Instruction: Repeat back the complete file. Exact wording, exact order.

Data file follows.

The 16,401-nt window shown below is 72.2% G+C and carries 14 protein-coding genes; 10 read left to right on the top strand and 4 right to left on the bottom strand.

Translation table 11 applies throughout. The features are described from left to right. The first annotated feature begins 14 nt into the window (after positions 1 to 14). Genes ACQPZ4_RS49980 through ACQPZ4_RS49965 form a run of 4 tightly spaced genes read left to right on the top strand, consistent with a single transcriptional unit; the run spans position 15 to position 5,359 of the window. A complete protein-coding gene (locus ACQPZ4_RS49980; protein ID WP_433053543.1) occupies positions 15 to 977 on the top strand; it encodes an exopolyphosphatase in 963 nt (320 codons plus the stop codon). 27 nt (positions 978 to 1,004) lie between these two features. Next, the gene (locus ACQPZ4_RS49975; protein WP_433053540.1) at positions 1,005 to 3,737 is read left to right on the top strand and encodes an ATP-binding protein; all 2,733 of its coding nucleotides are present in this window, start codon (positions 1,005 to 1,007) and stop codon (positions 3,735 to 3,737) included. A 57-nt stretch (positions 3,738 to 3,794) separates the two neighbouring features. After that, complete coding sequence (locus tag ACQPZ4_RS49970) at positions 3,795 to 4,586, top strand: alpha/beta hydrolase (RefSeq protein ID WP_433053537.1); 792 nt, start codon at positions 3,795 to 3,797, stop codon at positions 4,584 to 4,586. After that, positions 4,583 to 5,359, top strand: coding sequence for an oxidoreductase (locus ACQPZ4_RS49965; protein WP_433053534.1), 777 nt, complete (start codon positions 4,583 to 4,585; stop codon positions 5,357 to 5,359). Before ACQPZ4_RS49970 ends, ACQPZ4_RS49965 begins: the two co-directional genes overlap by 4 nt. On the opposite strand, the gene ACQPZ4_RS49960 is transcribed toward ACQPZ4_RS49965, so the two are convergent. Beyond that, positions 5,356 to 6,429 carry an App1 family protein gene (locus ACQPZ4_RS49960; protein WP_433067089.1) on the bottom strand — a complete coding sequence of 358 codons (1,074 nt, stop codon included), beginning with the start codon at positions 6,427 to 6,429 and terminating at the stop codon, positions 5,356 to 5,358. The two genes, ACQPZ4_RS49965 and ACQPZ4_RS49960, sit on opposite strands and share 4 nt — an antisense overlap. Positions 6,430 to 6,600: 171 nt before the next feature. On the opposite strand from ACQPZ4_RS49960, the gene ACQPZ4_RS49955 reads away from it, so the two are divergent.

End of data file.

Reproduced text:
The 16,401-nt window shown below is 72.2% G+C and carries 14 protein-coding genes; 10 read left to right on the top strand and 4 right to left on the bottom strand.

Translation table 11 applies throughout. The features are described from left to right. The first annotated feature begins 14 nt into the window (after positions 1 to 14). Genes ACQPZ4_RS49980 through ACQPZ4_RS49965 form a run of 4 tightly spaced genes read left to right on the top strand, consistent with a single transcriptional unit; the run spans position 15 to position 5,359 of the window. A complete protein-coding gene (locus ACQPZ4_RS49980; protein ID WP_433053543.1) occupies positions 15 to 977 on the top strand; it encodes an exopolyphosphatase in 963 nt (320 codons plus the stop codon). 27 nt (positions 978 to 1,004) lie between these two features. Next, the gene (locus ACQPZ4_RS49975; protein WP_433053540.1) at positions 1,005 to 3,737 is read left to right on the top strand and encodes an ATP-binding protein; all 2,733 of its coding nucleotides are present in this window, start codon (positions 1,005 to 1,007) and stop codon (positions 3,735 to 3,737) included. A 57-nt stretch (positions 3,738 to 3,794) separates the two neighbouring features. After that, complete coding sequence (locus tag ACQPZ4_RS49970) at positions 3,795 to 4,586, top strand: alpha/beta hydrolase (RefSeq protein ID WP_433053537.1); 792 nt, start codon at positions 3,795 to 3,797, stop codon at positions 4,584 to 4,586. After that, positions 4,583 to 5,359, top strand: coding sequence for an oxidoreductase (locus ACQPZ4_RS49965; protein WP_433053534.1), 777 nt, complete (start codon positions 4,583 to 4,585; stop codon positions 5,357 to 5,359). Before ACQPZ4_RS49970 ends, ACQPZ4_RS49965 begins: the two co-directional genes overlap by 4 nt. On the opposite strand, the gene ACQPZ4_RS49960 is transcribed toward ACQPZ4_RS49965, so the two are convergent. Beyond that, positions 5,356 to 6,429 carry an App1 family protein gene (locus ACQPZ4_RS49960; protein WP_433067089.1) on the bottom strand — a complete coding sequence of 358 codons (1,074 nt, stop codon included), beginning with the start codon at positions 6,427 to 6,429 and terminating at the stop codon, positions 5,356 to 5,358. The two genes, ACQPZ4_RS49965 and ACQPZ4_RS49960, sit on opposite strands and share 4 nt — an antisense overlap. Positions 6,430 to 6,600: 171 nt before the next feature. On the opposite strand from ACQPZ4_RS49960, the gene ACQPZ4_RS49955 reads away from it, so the two are divergent.